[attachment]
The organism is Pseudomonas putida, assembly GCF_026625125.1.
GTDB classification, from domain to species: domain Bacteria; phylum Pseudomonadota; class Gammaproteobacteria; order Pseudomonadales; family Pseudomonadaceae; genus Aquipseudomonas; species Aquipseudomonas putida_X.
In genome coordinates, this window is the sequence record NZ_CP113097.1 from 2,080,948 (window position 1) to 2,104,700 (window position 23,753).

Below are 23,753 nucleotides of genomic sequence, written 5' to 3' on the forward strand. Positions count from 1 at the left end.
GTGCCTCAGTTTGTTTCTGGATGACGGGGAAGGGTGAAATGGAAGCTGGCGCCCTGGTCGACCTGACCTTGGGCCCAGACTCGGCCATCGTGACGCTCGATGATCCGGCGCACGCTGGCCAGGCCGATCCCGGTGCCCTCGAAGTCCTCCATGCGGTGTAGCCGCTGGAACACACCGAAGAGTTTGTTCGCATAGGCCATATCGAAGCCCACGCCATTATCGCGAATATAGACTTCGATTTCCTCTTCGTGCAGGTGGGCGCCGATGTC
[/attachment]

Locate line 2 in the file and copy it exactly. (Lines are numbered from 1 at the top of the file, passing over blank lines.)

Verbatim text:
GTDB classification, from domain to species: domain Bacteria; phylum Pseudomonadota; class Gammaproteobacteria; order Pseudomonadales; family Pseudomonadaceae; genus Aquipseudomonas; species Aquipseudomonas putida_X.